A Gallup poll says more than half of Americans don't. Maybe it's because the left hasn't figured it out for itself
Are you a progressive? A new Gallup poll says that, if asked, 54 percent of Americans would respond that they have no idea. And considering that most Americans presumably know their own policy positions — or, failing that, will make them up on the spot — that leaves one possible explanation: More than half of the people in this country don’t know what a progressive is.
Once you reach that conclusion, the inevitable next step is to wrap yourself in a soft, warm cocoon of smug self-righteousness. Look at how woefully misinformed, ignorant and downright dumb your average Joe the Gallup-polled Plumber is! That poor yutz can’t even tell me what a progressive is. I bet it’s Fox News’ fault!
But before we start the usual round of low-information-voter bashing, let me turn the question around and present it to Salon’s predominantly progressive, well-informed audience: What is a progressive?
The obvious answer, it seems to me, is that a progressive is a liberal. More accurately, “progressive” is the new label the left turned to after allowing the right to successfully turn “liberal” into a slur. But saying “a progressive is a liberal” doesn’t tell us much. So let’s try reframing the question: What is a liberal?
In this case, something tells me very few people would answer, “I don’t know.” Both Joe the Gallup Statistic and Jane the Informed Salon Reader have pretty strong opinions on what a liberal is, or at least they seem to. But in my anecdotal experience (and this seems to me the sort of question that is far too difficult to poll accurately), the answer almost invariably begins in the same way as this definition from Forbes: “Broadly, a ‘liberal’ subscribes to one or all of the following…”
That would be fine if the question were: “What policy preferences do progressives/liberals tend to hold?” But policy preferences alone don’t make a comprehensive worldview, and if liberalism or progressivism is little more than a checklist of pet issues, then the real answer to the question is: Not a whole lot.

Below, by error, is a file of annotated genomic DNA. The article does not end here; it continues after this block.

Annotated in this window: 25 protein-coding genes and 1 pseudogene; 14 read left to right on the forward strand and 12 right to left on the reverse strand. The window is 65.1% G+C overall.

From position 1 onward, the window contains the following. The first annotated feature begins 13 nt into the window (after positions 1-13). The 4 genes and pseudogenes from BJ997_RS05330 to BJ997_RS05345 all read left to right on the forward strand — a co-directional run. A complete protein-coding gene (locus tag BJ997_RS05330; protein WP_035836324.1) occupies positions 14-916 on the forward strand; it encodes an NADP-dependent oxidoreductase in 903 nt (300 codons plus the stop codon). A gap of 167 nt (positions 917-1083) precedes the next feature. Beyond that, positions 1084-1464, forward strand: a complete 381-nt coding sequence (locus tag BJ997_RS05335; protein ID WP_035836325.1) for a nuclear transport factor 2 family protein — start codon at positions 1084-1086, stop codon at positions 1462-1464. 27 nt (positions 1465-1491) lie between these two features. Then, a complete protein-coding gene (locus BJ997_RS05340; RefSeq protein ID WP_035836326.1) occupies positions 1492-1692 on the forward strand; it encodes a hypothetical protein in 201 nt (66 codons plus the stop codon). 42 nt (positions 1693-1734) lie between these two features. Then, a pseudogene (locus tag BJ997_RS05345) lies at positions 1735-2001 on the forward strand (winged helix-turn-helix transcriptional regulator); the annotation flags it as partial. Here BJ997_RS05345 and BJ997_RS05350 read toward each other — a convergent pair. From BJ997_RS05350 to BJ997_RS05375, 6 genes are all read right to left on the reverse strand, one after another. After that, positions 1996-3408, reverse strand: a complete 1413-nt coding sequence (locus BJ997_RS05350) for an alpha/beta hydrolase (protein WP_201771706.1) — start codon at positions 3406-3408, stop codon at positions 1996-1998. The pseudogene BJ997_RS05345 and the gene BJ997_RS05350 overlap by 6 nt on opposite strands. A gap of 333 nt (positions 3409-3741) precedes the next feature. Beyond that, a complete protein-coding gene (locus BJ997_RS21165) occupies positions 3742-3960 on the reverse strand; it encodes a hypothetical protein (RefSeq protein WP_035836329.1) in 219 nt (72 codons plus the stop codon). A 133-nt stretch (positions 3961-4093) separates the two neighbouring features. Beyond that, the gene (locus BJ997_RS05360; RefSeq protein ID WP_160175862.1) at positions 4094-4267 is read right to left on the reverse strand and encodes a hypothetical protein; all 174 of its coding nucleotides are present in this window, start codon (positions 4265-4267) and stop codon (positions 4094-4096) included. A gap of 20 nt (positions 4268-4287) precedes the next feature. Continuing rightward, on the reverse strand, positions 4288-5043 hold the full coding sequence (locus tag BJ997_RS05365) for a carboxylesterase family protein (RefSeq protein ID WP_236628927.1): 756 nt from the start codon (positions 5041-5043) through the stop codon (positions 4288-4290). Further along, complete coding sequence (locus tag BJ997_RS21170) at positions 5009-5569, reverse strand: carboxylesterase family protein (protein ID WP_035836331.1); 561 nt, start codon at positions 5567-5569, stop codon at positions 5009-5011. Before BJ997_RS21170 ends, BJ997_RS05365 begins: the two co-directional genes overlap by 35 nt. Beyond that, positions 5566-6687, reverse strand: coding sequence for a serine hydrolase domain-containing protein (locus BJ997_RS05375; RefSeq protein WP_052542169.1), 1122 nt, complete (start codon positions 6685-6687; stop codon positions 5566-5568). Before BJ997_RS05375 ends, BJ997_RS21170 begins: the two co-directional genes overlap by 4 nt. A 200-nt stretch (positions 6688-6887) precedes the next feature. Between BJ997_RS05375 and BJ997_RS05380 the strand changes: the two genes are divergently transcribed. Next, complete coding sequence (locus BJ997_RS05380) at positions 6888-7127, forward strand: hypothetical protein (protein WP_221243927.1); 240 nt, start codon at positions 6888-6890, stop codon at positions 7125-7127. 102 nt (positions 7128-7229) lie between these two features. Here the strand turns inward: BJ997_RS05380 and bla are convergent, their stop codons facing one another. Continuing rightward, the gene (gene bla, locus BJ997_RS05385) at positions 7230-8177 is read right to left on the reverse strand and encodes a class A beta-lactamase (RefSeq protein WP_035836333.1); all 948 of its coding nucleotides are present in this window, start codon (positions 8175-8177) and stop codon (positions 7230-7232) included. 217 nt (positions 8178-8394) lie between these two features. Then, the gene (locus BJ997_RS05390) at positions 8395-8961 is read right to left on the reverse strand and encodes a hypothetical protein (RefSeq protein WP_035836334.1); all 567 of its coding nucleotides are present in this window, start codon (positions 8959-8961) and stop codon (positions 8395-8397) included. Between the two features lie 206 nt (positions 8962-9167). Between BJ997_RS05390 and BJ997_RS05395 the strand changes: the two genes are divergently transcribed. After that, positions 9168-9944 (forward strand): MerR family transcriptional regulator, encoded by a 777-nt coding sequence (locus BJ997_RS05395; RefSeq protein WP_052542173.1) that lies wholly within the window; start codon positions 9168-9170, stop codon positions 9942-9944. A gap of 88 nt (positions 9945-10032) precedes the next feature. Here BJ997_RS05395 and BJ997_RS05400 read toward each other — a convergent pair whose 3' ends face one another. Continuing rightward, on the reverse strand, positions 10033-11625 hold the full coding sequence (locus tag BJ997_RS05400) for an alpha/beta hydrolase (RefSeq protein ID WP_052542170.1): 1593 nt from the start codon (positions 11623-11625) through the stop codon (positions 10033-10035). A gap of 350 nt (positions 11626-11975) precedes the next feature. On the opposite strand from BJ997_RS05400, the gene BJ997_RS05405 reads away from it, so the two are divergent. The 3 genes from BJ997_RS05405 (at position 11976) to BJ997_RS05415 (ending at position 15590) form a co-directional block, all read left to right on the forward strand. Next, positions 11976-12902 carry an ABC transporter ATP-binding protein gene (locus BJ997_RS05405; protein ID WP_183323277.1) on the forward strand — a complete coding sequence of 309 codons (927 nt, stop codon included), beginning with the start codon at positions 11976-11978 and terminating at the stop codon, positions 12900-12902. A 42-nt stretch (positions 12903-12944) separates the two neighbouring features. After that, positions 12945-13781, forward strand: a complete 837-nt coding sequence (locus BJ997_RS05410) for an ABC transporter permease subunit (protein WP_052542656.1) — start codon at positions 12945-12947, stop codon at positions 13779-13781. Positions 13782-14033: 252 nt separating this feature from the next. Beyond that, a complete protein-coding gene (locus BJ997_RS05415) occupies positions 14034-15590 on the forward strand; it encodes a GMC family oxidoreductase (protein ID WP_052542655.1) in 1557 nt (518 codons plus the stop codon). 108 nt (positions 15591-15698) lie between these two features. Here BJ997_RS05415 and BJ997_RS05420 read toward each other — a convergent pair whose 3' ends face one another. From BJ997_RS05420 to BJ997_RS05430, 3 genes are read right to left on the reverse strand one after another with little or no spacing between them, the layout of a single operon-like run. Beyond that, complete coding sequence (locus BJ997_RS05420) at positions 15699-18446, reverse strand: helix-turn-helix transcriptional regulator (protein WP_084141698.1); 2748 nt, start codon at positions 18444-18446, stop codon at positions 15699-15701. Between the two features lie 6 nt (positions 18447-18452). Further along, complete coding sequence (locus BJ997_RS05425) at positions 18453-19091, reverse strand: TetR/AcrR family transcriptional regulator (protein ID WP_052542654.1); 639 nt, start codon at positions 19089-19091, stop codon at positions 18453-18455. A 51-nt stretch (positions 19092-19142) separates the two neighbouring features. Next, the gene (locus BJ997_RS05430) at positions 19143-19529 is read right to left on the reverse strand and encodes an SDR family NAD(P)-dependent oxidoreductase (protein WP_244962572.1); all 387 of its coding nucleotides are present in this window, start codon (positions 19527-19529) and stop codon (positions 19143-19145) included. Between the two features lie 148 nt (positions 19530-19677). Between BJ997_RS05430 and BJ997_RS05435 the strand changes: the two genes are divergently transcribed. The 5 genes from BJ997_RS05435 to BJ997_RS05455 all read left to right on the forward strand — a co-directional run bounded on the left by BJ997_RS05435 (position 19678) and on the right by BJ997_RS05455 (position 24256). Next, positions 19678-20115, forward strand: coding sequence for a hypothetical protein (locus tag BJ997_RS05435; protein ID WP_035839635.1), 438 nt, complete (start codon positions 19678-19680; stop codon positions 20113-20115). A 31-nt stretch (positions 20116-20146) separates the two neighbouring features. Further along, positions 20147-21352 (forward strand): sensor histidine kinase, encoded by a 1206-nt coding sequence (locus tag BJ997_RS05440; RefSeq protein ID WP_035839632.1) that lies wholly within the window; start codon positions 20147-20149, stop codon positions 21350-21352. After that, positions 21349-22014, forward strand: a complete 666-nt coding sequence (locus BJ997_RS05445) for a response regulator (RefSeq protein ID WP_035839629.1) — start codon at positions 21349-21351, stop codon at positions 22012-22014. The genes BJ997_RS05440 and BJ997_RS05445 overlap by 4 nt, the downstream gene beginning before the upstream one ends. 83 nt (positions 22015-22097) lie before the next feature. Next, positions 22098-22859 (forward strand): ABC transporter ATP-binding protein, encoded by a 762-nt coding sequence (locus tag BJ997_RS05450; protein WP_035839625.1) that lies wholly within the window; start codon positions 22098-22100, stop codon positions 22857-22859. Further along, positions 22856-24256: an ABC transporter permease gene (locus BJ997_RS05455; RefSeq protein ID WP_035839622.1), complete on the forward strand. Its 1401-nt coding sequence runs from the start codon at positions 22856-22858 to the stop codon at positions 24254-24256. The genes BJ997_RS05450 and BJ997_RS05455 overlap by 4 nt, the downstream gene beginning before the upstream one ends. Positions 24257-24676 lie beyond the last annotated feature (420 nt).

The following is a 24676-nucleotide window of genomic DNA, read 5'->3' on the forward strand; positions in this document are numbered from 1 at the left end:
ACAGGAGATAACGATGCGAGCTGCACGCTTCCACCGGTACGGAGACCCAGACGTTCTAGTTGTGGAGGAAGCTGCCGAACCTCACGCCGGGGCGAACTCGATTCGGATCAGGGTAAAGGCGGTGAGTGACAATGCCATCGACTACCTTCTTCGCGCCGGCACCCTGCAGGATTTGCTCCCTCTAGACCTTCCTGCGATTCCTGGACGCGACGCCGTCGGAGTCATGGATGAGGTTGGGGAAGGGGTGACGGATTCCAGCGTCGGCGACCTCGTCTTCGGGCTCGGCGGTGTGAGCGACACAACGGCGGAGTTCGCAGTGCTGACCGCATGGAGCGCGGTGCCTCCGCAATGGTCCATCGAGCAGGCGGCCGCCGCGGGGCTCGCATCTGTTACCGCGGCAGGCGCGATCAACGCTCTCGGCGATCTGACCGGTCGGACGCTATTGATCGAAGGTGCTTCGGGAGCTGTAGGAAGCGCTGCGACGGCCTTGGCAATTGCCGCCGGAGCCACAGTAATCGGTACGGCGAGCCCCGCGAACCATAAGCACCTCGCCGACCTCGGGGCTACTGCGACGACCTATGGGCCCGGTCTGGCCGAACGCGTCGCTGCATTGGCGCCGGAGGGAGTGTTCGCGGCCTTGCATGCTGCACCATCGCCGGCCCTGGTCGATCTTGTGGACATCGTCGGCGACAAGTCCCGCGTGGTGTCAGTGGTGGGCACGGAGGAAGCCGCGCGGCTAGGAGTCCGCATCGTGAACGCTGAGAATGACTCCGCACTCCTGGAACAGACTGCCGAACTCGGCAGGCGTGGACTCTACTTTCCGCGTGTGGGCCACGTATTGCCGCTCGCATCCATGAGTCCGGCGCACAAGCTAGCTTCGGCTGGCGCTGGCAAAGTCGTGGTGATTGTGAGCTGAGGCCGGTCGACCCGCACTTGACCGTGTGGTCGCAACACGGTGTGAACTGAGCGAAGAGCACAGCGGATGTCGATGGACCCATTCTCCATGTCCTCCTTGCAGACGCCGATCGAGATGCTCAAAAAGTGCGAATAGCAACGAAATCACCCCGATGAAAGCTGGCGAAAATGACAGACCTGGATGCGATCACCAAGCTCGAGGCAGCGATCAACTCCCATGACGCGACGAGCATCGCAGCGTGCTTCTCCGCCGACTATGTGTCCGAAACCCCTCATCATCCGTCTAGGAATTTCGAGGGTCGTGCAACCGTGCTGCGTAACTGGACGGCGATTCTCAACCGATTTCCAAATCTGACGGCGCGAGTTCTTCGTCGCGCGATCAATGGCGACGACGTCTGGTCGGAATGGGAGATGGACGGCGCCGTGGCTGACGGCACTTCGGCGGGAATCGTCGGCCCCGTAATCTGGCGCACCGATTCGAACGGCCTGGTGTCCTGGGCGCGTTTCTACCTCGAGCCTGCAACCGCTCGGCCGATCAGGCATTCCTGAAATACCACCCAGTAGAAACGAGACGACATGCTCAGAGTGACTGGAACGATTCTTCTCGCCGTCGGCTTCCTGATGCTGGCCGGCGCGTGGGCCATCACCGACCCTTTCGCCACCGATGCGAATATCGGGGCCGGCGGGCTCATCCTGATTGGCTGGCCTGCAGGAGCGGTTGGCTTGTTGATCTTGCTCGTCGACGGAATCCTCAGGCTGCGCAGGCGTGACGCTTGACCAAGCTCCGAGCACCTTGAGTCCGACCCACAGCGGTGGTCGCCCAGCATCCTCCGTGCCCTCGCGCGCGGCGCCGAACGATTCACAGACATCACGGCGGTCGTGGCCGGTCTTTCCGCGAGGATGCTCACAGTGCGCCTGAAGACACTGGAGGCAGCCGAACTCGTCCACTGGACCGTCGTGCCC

There are, of course, answers, but they’ve been muddled by American history and modern political realities. Matthew Yglesias puts it fairly succinctly when he says: “It’s clear that America is a pretty liberal place, that both the Democratic and Republican parties are pretty liberal, that public opinion in the United States is liberal, and that elite opinion is more liberal. You also see individuals with at least a few illiberal ideas in both the ‘right’ and ‘left’ political coalitions, and you see important disagreements among people with liberal values about public policy questions.”
That’s why he endorses using the term “progressive” when talking about the left-wing political movement in the United States, and for clarity’s sake I’m going to accept his framing for the remainder of this column. It still doesn’t resolve our problem.
And make no mistake, it is a problem. Part of the strength of the modern conservative movement is its startling clarity of purpose: beneath all of the platitudes about “freedom” and “liberty” is a well-oiled ideology machine that combines reduction of the welfare state (or at least consolidation of it around those who are already well-off), expansion of the national security state, and, although to a lesser extent in recent years, a full-throated endorsement of theocracy. All of these things are bundled together into a worldview as airtight and neatly self-contained as a conspiracy theory or fundamentalist religion in its alright.
Progressives should not envy conservatism for this entirely — it is important to stay self-reflective, self-critical and vaguely cognizant of reality. But progressive self-criticism and soul-searching is too often limited to questions of tactics and strategy, when the deeper issue is a seeming inability to articulate progressive first principles. The result is what we have now: a morass of factions and interests that sometimes work in harmony and often don’t. A ragtag group that can never seem to find a consistent frame for the policy proposals it puts forth.
In the meantime, progressives allow the far right to define the term for them. Or they let President Obama do it; and while he is certainly more sympathetic to the left than Glenn Beck, not many progressives are happy with his decidedly centrist, conciliatory political philosophy. To which I say, fair enough; but until the left formulates a coherent rejoinder, his is the only game in town.
Ned Resnikoff is a freelance writer and researcher for Media Matters for America. The opinions expressed above are his alone and do not necessarily reflect the views of MMFA. More Ned Resnikoff.
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